WfG is a movie that makes us laugh. It’s funny because through all of the goofiness everyone plays it perfectly straight. We don’t see them as actors going for laughter. We see them as earnest people unaware of just how funny they are. A perfect sample of this revolves around Corky’s sexuality. It’s painfully obvious to us he’s lying whenever he mentions having a wife. By itself this is only mildly amusing, not really worthy of a chuckle. When placed in conjunction with the fact most people in Blaine are completely oblivious to the possibility he might be gay it’s downright hilarious. The thought never crosses their minds. So when the play appears to be falling apart and Corky seems ready to quit, we double over in laughter when Mrs. Albertson speculates he’s having a hard time because he misses his wife whom she’s never met and never seems to be around. There is one character that suspects Corky’s secret. It’s a cameo appearance that eventually changes the course of the movie. Nope, I won’t spoil it.

There are lots of clever moments sprinkled throughout WfG that keep us giggling. The sheer absurdity of it all elevates the humor and a certain plot twist breaks our heart, temporarily. However, it’s also not so absurd that we couldn’t see it happening in real life. This is important because it gives the movie its charm. This is a fun excursion that takes a cerebral approach to comedy instead of slapstick, pratfalls or stringing together an incessant run of four-letter words. That means some may find it boring. Those not in need of such things will find plenty here to enjoy.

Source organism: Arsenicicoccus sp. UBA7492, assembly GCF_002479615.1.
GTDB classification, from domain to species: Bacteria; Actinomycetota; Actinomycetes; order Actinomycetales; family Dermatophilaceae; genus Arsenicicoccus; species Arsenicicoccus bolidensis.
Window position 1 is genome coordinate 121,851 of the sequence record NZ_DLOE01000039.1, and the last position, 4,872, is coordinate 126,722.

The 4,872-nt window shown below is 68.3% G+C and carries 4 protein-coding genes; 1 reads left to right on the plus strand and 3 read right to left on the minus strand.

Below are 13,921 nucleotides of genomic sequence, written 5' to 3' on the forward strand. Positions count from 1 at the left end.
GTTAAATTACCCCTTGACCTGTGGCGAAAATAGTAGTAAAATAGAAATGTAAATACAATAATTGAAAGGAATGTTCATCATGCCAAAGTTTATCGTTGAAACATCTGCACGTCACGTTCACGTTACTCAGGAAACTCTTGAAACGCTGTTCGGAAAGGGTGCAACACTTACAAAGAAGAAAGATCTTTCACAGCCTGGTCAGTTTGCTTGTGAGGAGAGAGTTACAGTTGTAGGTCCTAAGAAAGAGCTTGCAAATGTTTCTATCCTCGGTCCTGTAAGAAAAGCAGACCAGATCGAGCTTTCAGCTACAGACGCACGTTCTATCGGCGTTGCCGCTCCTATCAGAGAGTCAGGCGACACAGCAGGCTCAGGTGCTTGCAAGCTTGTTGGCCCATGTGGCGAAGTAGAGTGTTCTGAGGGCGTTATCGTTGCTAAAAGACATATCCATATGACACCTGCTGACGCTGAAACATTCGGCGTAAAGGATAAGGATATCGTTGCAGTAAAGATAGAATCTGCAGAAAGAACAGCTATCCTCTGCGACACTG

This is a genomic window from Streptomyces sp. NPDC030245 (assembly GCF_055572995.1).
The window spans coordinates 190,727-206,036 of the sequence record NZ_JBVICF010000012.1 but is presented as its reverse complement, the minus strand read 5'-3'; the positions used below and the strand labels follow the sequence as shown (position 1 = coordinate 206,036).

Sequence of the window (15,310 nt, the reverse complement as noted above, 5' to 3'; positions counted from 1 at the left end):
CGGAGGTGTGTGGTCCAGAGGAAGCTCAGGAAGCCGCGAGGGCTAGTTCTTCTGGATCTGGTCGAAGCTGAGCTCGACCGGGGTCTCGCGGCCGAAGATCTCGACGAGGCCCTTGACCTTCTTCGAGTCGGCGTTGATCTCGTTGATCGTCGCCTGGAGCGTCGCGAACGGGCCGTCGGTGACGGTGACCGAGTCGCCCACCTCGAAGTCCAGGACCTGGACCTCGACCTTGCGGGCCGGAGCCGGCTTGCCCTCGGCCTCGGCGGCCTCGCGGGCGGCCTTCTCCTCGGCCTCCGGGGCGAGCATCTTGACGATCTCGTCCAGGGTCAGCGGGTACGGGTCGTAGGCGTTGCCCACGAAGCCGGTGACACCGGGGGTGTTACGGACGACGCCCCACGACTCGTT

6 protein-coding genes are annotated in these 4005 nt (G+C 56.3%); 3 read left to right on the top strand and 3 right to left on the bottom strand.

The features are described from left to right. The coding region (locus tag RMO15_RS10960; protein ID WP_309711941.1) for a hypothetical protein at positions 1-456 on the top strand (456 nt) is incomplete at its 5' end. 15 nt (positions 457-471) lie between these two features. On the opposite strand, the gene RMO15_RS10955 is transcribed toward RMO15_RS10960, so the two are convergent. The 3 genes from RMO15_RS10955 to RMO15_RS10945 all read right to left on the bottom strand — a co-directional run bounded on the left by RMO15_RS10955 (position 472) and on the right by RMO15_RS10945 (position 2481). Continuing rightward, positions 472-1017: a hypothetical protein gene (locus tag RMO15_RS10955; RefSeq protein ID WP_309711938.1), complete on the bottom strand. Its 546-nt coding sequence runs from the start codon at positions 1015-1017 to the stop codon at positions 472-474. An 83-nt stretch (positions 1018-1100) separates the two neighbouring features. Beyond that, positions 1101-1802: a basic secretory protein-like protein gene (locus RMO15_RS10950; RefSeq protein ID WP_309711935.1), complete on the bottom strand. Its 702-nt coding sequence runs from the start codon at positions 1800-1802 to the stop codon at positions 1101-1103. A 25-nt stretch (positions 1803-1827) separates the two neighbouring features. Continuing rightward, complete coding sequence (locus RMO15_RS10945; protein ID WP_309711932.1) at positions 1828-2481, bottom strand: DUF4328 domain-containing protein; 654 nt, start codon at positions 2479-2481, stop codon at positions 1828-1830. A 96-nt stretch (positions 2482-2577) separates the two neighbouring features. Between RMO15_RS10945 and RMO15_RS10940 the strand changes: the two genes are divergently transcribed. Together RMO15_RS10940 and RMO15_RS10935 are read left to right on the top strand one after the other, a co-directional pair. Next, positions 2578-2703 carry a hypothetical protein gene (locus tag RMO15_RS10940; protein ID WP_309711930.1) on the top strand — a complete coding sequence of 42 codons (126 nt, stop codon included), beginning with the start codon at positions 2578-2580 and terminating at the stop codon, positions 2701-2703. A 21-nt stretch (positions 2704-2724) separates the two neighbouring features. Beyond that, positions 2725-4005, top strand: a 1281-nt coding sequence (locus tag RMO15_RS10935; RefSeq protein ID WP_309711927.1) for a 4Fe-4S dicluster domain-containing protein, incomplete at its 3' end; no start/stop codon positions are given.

Monday, August 15, 2011

Exit Through the Gift Shop

Directed by Banksy.
2010. Rated R, 87 minutes.
Thierry Guetta
Space Invader
Shepard Fairey
Rhys Ifans
Deborah Guetta

For all of his adult life Thierry (pronounced Terry) has carried around a video camera and filmed everything he came across. To say he was obsessed with the activity is an understatement on the level of saying the sun is kind of warm. By chance, he meets and latches on to a street artist named Space Invader. Invader’s specialty is putting up characters from the iconic video game on any surface he could get to and get away with around Los Angeles. Thierry tags along on Invaders excursions with the camera always rolling. Through Invader, Thierry starts meeting all sorts of street artists, some would call them vandals. He becomes entrenched in their community, allowed to film them constantly. Eventually, his new obsession of recording as much street art as possible takes him around the world. It also puts him on a collision course with Banksy, the most notorious and mysterious street artist in the world. With this and the mound of footage he’s amassed Thierry decides he’s going to make a documentary. Exit Through the Gift Shop is not that movie. In essence, this is a documentary about a documentary no one has ever seen. It’s also about what happens to Thierry after it becomes apparent he’s no documentarian. I realize that sounds ominous, but it’s not like that at all. Thierry’s life is a fun and amazing journey. The question is: is what happens to Thierry good for his beloved street art and what does his experience say about it?